As I mentioned in a previous post, I need to read more great literature (and have been saying this for far too long). I'm drawn to Russian literature, art, worship, culture, you name it...maybe it's the Kievan blood my great-grandfather Dmente Prokopenko, a.k.a. David Prokof, has given me. Anyhow, I've been enjoying reading the Journals of Father Alexander Schmemann and he writes about his friendship with Solzhenitsyn. This lead me to read Solzhenitsyn's 1978 Harvard Address and in it he makes a statement which resonates deeply with me which I'd like to share. I think it captures the spirit of some of my recent posts.
He is speaking here of the suggestion that the United States might offer a cultural model for the oppressed Russian people. The struggle for "three decades for the people of Eastern Europe" hits home for me, I can remember as a little kid the friends and family coming to the U.S. from Communist Poland to my great-grandma's house and telling us stories of the endless lines one had to stand in for food and the political suspicion they constantly lived under.
I most like this excerpt from Solzhenitsyn's speech because he shows the danger of becoming shallow when we're immersed in leisure and plenty. Of course, we should give abundant thanks to God for all we have, however, this prosperity does not absolve us from pursuing "whatever things are true, noble, just, pure, lovely, of good report, virtuous and praiseworthy."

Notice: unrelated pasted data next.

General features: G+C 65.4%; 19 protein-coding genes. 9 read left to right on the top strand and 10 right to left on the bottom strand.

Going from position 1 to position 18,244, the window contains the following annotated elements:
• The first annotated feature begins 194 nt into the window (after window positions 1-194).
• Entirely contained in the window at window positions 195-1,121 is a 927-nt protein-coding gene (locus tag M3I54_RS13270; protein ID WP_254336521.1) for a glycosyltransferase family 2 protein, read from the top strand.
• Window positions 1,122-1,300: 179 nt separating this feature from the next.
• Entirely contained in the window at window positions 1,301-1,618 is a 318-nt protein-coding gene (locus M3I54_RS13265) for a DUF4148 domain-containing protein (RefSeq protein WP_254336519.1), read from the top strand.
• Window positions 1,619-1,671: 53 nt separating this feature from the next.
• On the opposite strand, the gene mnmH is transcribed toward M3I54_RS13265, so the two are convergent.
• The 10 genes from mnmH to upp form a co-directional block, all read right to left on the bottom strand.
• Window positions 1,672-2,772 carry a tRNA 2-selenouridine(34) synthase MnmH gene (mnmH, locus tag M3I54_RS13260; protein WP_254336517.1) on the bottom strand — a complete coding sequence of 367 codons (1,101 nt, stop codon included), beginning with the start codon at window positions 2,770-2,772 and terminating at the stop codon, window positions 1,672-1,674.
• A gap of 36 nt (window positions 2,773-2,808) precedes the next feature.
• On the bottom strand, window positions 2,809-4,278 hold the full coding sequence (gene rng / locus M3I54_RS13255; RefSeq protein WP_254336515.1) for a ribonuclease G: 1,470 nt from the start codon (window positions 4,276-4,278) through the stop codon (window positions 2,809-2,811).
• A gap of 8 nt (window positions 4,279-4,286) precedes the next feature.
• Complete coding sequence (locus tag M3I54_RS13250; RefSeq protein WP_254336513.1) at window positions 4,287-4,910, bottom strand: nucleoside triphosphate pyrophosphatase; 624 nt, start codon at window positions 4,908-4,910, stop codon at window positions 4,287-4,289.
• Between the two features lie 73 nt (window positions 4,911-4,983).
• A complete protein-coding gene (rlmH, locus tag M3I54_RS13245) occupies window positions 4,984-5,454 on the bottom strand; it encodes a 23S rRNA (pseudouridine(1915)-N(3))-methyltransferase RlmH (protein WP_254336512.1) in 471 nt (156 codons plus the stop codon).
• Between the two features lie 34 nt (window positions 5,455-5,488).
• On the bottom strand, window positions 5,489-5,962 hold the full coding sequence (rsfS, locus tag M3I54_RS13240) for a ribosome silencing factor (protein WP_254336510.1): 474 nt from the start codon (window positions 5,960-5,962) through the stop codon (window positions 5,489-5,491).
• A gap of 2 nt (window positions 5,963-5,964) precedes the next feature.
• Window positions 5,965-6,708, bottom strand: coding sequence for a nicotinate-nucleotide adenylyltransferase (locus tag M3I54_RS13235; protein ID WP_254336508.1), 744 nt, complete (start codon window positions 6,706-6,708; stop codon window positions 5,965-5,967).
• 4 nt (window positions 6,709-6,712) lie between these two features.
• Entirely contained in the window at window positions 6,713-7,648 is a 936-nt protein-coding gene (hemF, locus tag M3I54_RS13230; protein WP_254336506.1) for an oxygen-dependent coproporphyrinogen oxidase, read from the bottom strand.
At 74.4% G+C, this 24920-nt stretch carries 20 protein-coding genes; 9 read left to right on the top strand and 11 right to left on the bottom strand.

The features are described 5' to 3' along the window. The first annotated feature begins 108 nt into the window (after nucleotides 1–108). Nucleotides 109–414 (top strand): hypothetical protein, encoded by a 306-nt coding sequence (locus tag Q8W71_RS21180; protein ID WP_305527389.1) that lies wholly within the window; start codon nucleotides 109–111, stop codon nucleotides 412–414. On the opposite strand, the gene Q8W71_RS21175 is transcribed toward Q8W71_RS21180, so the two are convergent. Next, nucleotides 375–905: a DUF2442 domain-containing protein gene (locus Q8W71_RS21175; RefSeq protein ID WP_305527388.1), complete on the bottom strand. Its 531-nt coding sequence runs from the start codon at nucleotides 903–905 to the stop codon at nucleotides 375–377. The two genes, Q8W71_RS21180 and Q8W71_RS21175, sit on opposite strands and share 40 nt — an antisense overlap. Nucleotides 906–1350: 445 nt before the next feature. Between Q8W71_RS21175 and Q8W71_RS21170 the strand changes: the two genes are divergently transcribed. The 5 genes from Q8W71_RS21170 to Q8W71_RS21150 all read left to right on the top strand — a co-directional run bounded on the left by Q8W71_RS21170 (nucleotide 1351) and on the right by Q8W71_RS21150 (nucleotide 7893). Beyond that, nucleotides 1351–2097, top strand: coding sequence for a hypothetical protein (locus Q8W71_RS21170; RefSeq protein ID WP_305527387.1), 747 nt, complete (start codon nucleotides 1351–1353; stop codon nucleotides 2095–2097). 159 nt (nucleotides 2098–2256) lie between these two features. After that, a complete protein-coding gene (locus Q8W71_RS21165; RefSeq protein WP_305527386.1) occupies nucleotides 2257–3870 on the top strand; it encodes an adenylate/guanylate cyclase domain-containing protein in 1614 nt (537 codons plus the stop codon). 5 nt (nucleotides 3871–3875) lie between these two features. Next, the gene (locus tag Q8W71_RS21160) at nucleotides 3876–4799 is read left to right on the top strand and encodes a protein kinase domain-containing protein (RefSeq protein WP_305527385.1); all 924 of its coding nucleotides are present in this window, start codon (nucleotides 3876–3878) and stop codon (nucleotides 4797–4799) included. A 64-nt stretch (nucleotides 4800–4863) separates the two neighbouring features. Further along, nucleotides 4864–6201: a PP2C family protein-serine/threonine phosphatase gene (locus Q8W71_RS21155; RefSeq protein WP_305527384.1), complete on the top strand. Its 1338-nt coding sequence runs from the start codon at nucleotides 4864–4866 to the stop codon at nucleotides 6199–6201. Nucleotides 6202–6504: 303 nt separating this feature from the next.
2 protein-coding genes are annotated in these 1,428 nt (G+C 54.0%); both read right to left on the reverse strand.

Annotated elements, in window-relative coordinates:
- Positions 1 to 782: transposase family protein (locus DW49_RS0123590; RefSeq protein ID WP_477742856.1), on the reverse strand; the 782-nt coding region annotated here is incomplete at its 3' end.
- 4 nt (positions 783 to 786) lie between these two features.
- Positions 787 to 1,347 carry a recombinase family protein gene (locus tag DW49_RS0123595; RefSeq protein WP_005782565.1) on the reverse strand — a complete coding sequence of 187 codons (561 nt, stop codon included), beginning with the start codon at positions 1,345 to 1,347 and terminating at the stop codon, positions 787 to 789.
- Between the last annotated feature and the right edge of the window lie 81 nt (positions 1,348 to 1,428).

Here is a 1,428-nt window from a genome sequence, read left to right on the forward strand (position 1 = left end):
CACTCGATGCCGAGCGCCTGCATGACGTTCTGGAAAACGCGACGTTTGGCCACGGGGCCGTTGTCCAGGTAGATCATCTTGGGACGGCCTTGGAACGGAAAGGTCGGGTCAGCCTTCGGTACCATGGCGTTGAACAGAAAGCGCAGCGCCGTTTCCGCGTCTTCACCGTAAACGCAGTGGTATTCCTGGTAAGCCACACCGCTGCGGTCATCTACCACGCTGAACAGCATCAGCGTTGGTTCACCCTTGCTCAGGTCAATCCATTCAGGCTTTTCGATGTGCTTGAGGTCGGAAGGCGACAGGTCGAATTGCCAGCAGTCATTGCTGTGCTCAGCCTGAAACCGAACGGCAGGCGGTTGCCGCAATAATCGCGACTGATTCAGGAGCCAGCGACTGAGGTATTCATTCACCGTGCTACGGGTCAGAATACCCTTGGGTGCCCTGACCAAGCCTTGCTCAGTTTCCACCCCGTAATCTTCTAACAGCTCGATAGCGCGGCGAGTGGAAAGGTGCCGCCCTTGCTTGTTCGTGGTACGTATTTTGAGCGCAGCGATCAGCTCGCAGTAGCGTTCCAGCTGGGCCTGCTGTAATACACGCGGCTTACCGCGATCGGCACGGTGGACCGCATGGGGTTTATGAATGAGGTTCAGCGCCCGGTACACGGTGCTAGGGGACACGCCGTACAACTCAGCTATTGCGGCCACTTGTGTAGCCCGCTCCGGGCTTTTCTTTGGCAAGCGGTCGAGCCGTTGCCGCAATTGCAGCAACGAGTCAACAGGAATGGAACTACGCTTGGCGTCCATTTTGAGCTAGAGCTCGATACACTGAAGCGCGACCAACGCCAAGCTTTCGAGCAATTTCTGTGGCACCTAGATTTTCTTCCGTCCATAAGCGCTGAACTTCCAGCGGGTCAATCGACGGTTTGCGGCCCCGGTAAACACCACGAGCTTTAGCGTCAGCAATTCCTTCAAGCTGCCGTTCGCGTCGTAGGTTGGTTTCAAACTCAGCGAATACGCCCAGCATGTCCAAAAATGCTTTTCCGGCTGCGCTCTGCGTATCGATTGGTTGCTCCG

But should someone ask me whether I would indicate the West such as it is today as a model to my country, frankly I would have to answer negatively. No, I could not recommend your society in its present state as an ideal for the transformation of ours. Through intense suffering our country has now achieved a spiritual development of such intensity that the Western system in its present state of spiritual exhaustion does not look attractive...
Six decades for our people and three decades for the people of Eastern Europe; during that time we have been through a spiritual training far in advance of Western experience. Life's complexity and mortal weight have produced stronger, deeper and more interesting characters than those produced by standardized Western well-being. Therefore if our society were to be transformed into yours, it would mean an improvement in certain aspects, but also a change for the worse on some particularly significant scores. It is true, no doubt, that a society cannot remain in an abyss of lawlessness, as is the case in our country. But it is also demeaning for it to elect such mechanical legalistic smoothness as you have. After the suffering of decades of violence and oppression, the human soul longs for things higher, warmer and purer than those offered by today's mass living habits, introduced by the revolting invasion of publicity, by TV stupor and by intolerable music.